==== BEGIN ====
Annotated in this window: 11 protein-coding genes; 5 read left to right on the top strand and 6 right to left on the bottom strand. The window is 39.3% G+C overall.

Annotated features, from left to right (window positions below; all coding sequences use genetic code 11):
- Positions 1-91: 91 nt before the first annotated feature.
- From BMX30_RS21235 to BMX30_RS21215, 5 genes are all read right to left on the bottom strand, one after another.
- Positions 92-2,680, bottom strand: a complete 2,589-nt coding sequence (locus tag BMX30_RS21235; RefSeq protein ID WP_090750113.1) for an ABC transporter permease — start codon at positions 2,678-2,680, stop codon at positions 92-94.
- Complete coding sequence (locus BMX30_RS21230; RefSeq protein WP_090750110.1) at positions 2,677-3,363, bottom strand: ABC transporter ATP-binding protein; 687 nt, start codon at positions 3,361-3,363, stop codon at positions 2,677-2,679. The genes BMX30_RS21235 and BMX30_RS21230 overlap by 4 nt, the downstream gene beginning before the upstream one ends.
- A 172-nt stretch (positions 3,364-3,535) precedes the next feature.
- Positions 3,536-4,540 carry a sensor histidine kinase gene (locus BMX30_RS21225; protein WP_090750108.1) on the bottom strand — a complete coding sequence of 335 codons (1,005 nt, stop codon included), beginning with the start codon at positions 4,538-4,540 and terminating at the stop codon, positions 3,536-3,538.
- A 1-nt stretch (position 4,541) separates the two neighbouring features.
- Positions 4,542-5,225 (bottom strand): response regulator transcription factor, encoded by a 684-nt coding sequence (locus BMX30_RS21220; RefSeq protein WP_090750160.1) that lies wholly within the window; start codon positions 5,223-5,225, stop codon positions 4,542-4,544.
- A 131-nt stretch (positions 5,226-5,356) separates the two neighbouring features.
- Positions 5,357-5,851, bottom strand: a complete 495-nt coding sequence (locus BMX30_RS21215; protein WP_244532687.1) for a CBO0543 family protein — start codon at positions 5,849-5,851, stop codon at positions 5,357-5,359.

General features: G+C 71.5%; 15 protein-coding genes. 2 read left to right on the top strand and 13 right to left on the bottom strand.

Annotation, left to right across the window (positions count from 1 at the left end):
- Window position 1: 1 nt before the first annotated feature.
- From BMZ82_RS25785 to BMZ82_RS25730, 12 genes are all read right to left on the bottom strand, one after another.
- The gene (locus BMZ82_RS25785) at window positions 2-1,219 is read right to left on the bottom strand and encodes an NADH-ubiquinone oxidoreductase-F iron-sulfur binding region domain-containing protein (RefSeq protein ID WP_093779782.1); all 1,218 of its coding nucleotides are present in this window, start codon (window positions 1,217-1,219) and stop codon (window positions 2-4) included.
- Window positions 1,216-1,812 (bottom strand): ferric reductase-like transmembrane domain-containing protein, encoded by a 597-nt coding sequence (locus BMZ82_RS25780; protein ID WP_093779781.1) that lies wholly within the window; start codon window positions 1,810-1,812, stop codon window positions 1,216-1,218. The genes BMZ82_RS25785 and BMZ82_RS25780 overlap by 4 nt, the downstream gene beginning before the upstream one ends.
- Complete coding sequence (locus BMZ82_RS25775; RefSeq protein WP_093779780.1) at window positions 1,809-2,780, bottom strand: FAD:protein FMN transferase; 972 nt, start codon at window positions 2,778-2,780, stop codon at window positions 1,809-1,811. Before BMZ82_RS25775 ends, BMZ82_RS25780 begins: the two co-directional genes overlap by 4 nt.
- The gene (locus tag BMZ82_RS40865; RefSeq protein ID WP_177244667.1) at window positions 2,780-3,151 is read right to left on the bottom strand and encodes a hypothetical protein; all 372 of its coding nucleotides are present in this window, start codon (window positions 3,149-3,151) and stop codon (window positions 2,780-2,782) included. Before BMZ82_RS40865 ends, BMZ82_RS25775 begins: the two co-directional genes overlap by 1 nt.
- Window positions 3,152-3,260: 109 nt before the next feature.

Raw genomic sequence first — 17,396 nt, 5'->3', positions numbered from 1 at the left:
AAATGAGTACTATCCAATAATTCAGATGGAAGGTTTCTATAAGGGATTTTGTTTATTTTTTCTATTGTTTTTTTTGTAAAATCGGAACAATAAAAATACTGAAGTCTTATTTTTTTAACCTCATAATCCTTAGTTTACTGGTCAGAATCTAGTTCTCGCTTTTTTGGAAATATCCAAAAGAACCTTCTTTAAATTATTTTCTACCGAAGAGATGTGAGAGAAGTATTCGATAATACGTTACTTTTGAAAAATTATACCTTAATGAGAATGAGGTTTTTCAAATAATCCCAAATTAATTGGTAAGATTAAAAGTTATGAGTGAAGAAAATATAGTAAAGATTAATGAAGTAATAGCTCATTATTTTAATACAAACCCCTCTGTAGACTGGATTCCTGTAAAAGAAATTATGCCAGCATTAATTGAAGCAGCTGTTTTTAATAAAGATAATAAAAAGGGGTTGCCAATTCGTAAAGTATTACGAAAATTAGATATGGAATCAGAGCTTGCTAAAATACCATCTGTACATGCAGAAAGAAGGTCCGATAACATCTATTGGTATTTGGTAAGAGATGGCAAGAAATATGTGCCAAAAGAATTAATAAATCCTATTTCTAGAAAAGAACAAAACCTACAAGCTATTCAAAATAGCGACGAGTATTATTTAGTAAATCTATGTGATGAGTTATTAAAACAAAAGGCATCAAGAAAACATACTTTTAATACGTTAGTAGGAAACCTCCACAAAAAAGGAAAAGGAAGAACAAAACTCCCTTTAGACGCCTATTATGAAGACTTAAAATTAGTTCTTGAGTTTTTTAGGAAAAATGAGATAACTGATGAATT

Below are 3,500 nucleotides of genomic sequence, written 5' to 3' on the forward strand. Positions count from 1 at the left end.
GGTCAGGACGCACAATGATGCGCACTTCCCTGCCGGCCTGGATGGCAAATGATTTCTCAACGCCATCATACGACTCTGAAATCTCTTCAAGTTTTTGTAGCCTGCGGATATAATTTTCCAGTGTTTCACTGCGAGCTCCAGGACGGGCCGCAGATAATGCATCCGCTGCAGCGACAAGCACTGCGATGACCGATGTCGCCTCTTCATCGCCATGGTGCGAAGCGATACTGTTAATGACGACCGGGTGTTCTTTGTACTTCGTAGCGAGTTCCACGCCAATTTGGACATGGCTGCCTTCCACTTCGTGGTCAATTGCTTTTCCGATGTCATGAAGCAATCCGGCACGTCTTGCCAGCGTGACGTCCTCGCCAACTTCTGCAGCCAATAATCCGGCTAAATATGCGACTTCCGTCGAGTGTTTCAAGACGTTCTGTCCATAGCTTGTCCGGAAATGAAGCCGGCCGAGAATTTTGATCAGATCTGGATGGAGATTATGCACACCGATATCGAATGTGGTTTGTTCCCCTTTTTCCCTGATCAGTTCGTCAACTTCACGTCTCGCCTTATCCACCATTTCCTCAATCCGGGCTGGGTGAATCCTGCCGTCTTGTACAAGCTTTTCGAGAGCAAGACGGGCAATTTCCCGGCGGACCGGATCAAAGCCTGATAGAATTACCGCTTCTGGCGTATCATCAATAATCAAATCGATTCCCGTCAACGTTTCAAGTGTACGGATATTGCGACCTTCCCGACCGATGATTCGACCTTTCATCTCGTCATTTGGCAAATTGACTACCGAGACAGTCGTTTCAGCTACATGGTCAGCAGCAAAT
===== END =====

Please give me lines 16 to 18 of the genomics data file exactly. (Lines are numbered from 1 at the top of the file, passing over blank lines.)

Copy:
- From BMZ82_RS25785 to BMZ82_RS25730, 12 genes are all read right to left on the bottom strand, one after another.
- The gene (locus BMZ82_RS25785) at window positions 2-1,219 is read right to left on the bottom strand and encodes an NADH-ubiquinone oxidoreductase-F iron-sulfur binding region domain-containing protein (RefSeq protein ID WP_093779782.1); all 1,218 of its coding nucleotides are present in this window, start codon (window positions 1,217-1,219) and stop codon (window positions 2-4) included.
- Window positions 1,216-1,812 (bottom strand): ferric reductase-like transmembrane domain-containing protein, encoded by a 597-nt coding sequence (locus BMZ82_RS25780; protein ID WP_093779781.1) that lies wholly within the window; start codon window positions 1,810-1,812, stop codon window positions 1,216-1,218. The genes BMZ82_RS25785 and BMZ82_RS25780 overlap by 4 nt, the downstream gene beginning before the upstream one ends.